Paul Butler | Are You Still Working? (Part 1)

Paul Butler: Going the Extra Mile
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It’s been a subtle and slow change, but I’ve noticed recently that some people rather than ask what I do instead ask if I am, indeed, still working. 

Just a couple of weeks ago we were walking our dog in the neighborhood and a younger couple were also out for a stroll. They asked me if I was still working. That’s the question.  

Just a few days ago at my gym, a new trainer I’d not met before also asked if I’m still working. There’s that question again.  

The trouble is, on the inside I still feel 27 but my external clock must be running 30 years fast as I just can’t tell the time.  

On one hand, I do still very much enjoy working and yet on the other, I see the finish line 12 years ahead. But do I want to run the race and then just stop? That’s another question I ask myself. 

I’ve decided I don’t want to retire in the traditional sense. For me personally, the game of life fills me with so much excitement, Lord willing, when retirement comes, I want to give myself to other meaningful projects without needing a paycheck. 

I love living where we live and I see so many ways I could be of even more service to others after we’re able to pass our business on to another. Serving (rather than sitting) on a board of directors for a local nonprofit or three has always appealed. I may even consider going back to school to take on a new vocation.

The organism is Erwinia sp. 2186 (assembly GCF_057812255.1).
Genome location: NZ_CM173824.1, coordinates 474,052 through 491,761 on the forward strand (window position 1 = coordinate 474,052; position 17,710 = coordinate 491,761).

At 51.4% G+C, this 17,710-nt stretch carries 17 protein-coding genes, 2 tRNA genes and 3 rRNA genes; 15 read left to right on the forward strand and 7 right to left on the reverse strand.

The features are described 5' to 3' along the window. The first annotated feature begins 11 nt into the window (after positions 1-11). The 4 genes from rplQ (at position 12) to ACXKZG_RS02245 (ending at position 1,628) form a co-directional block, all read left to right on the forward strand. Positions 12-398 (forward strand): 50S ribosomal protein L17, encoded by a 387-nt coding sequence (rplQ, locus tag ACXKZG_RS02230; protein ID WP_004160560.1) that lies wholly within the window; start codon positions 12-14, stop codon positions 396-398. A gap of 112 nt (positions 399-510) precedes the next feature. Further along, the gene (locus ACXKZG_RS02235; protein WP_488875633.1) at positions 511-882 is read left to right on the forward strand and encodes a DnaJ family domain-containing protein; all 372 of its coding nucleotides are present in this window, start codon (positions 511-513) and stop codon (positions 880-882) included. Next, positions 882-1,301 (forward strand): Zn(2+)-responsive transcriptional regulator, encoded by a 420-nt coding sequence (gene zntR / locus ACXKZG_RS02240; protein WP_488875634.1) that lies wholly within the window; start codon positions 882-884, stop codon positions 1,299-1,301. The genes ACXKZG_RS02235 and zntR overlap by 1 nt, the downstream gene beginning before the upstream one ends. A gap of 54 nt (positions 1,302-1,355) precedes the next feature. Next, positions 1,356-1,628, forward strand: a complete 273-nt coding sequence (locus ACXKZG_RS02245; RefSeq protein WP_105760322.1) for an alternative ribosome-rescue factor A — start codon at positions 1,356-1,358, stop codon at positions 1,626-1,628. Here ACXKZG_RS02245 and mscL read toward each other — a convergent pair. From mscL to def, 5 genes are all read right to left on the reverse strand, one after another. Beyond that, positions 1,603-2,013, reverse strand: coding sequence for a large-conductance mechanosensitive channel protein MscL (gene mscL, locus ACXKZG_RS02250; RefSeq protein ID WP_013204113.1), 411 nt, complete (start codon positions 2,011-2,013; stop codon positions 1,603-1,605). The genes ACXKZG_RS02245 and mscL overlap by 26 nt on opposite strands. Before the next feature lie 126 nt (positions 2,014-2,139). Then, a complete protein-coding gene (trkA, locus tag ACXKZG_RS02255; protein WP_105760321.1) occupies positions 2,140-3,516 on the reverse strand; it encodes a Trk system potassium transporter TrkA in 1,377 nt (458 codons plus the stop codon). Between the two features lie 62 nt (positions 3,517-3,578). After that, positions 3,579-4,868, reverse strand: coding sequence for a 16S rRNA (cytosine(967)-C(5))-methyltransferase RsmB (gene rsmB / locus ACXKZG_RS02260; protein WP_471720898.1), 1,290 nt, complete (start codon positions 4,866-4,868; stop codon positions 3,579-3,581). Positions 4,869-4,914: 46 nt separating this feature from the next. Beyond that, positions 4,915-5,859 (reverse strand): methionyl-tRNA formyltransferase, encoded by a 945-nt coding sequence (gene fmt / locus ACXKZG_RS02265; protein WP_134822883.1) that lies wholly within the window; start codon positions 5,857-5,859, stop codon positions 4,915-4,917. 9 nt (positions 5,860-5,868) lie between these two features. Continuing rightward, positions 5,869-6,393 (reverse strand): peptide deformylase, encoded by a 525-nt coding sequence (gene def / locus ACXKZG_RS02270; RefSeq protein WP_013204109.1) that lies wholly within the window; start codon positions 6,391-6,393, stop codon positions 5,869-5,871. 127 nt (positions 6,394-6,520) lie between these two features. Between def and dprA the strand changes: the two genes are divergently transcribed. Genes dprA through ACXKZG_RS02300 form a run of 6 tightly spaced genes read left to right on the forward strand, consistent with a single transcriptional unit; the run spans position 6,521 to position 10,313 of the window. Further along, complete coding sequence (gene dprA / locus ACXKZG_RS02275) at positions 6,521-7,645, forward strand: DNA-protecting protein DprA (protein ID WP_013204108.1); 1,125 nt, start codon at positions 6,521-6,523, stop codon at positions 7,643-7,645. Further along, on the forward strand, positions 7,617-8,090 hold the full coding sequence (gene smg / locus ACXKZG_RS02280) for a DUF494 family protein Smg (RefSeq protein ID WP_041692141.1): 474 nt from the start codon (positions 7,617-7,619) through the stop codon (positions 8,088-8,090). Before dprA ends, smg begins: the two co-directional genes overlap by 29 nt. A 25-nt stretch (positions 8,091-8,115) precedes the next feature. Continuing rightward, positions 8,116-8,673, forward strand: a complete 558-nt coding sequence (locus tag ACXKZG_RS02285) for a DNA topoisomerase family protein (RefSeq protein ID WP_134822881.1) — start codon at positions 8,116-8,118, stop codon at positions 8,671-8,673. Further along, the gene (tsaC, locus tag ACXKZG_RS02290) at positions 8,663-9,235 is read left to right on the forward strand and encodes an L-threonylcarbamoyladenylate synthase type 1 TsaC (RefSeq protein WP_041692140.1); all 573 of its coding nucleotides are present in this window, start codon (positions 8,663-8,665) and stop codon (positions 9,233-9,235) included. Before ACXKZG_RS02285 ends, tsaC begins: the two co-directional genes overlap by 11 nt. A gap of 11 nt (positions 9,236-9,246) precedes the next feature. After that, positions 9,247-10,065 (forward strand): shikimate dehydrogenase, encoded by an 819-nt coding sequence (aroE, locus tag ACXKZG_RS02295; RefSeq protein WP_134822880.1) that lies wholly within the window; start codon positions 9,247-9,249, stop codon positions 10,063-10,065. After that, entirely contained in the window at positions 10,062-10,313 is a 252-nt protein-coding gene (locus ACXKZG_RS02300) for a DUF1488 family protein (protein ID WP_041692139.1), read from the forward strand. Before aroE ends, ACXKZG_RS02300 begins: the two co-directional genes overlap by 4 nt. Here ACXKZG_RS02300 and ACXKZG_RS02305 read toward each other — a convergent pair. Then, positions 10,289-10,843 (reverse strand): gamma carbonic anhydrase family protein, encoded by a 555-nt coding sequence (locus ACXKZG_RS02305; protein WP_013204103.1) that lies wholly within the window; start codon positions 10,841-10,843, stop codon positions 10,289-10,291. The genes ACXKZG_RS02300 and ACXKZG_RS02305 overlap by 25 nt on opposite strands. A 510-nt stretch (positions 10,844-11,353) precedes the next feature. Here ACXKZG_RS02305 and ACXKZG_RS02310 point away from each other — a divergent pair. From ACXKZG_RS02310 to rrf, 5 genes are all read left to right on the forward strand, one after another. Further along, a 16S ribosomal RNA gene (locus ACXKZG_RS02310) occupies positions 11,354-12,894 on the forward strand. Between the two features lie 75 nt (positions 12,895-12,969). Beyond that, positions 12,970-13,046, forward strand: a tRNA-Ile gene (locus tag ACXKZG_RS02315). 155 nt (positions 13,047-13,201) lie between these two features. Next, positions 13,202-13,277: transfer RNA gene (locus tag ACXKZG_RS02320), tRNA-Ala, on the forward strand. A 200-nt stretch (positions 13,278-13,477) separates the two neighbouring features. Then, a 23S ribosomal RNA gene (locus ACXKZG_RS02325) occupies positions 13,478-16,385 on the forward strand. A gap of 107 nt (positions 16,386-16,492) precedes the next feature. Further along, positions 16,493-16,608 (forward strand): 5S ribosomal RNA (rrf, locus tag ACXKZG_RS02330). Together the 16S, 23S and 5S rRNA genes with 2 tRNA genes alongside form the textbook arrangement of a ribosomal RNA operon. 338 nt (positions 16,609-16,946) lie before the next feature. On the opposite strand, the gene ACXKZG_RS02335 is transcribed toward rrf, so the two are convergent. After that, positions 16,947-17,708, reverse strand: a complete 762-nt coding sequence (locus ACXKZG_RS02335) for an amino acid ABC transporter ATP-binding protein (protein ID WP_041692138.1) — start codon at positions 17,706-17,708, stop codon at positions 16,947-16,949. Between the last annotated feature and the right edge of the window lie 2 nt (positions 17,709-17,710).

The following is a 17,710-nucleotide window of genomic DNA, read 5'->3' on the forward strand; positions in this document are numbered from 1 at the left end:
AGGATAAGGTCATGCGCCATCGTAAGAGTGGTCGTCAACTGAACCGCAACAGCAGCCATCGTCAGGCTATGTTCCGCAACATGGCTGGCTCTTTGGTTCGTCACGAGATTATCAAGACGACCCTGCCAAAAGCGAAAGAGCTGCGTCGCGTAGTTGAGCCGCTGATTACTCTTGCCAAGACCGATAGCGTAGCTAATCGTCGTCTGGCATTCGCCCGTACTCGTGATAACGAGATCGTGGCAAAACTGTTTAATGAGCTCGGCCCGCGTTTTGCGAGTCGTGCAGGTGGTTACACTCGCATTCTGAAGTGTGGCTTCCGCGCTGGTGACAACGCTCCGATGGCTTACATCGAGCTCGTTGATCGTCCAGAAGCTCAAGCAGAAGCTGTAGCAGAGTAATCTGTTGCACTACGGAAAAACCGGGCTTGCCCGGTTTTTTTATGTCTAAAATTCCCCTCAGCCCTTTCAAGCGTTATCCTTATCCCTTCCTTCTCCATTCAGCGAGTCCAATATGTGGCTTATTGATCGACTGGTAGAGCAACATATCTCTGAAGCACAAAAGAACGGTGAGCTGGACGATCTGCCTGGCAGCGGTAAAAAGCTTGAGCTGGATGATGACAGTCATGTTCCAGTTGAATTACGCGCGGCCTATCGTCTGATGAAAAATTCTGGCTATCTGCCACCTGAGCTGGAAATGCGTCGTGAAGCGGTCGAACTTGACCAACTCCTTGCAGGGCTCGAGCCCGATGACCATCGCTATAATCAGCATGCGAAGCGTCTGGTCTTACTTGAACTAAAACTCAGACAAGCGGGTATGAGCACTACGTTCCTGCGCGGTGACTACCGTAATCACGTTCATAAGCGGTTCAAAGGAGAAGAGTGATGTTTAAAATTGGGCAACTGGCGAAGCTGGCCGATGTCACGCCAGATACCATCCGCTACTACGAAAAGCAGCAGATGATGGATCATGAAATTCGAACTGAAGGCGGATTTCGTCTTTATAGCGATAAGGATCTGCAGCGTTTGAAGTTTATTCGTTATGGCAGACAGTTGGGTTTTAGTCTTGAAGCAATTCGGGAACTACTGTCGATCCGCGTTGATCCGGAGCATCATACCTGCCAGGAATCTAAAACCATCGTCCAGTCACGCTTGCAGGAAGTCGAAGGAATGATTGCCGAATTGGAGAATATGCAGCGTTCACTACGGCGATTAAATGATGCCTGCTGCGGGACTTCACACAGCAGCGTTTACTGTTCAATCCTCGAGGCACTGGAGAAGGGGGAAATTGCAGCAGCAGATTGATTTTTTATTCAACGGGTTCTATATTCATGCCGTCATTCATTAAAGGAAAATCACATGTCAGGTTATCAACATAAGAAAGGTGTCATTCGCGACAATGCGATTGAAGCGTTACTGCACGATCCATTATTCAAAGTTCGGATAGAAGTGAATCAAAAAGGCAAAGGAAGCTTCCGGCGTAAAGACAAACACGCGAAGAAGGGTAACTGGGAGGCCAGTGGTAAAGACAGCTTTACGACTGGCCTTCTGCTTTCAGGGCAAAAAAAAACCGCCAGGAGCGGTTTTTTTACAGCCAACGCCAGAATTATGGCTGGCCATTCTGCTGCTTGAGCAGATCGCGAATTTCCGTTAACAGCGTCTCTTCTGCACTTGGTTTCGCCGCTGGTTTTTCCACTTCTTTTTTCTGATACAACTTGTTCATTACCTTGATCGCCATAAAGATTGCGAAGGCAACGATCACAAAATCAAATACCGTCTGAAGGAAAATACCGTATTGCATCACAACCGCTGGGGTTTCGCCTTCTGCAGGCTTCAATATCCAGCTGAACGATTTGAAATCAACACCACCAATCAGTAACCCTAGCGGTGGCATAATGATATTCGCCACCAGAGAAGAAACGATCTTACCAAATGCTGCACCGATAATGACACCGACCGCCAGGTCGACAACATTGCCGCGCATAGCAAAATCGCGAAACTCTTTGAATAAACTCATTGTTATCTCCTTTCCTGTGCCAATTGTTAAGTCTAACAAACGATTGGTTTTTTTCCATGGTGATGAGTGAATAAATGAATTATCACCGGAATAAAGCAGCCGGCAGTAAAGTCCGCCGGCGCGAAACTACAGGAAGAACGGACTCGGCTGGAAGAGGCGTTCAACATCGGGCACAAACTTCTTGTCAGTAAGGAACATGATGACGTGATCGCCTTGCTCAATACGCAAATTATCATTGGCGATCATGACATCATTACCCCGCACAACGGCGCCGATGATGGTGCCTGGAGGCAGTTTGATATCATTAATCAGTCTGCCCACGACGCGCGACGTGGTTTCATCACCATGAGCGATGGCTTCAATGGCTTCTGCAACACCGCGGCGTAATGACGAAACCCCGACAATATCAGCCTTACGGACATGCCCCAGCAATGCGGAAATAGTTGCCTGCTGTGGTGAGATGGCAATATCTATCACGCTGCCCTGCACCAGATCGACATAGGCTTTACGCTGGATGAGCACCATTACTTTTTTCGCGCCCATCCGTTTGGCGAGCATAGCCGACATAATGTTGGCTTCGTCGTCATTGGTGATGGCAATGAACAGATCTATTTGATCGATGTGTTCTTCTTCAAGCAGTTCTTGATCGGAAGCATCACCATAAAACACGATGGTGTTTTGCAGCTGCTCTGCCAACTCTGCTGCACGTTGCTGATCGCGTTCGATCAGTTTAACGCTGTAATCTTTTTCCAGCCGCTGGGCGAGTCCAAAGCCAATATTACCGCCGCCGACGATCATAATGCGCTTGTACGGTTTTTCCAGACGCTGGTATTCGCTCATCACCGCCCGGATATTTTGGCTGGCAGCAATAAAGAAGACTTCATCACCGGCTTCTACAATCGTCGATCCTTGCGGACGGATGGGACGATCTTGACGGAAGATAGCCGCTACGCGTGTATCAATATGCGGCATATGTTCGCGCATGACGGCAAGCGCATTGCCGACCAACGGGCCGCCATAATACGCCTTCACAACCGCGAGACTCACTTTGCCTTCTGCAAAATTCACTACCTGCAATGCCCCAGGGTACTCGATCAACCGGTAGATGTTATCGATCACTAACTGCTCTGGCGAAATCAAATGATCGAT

My wife of nearly 30 years envisions me driving the local tourist bus as she knows how proud I am of our city and love sharing tidbits of information about its yesterdays, todays and tomorrows.  

I ran the idea of me being a crossing guard by her. She warns against it as she thinks I’d be too distracted chatting to people and wouldn’t pay enough attention to oncoming traffic to help protect the little ones in my charge. She has a point — I am a bit chatty. I just love people. 

All this to say, “What about you? Are you still working?” If you are, have you started to hear that question yet — “Are you still working?” If not, just know you will. It’s coming. 

We’ve all heard sad stories of people whose primary identity was from their work and when the work stopped, they also seemed to slow, then stop. If you have already retired, how do you, or could you, still be of service to others? How could you offer your words of wisdom to those younger than you? What fills you with excitement, especially now that your schedule is more open? 

The Good Book never talks of retirement but rather a transition of work duties and I like that idea. I see retirement as another phase in life, where we can each use our gifts, skills and abilities to be of service to others.  

You could provide care for elderly neighbors or family members, volunteer at your church, a pregnancy center, homeless shelter or school. The opportunities are endless and are only limited by your creativity. 

As I look at people ahead of me who are retired and still actively in service to others, I sense an effervescence about them. They have a vitality that passes all understanding and a sparkle in their eyes that is just so beautiful and very endearing.  

It seems to me that whether we’re still working or not, we have a choice to be of continued service or think we should continue to be served by others. Great employees see themselves as servants. Great leaders are servant-leaders. Great organizations are clear on who they serve. 

It’s beginning to dawn on me that, as I gaze toward the coming sunset of life, the plumb line of choice is if we have a spirit to serve. That is, are we still working at being of good and useful service? 

So now I get to ask you, “Are you still working?”  

Paul Butler is a Santa Clarita resident and a client partner with Newleaf Training and Development of Valencia ( For questions or comments, email Butler at [email protected]. 

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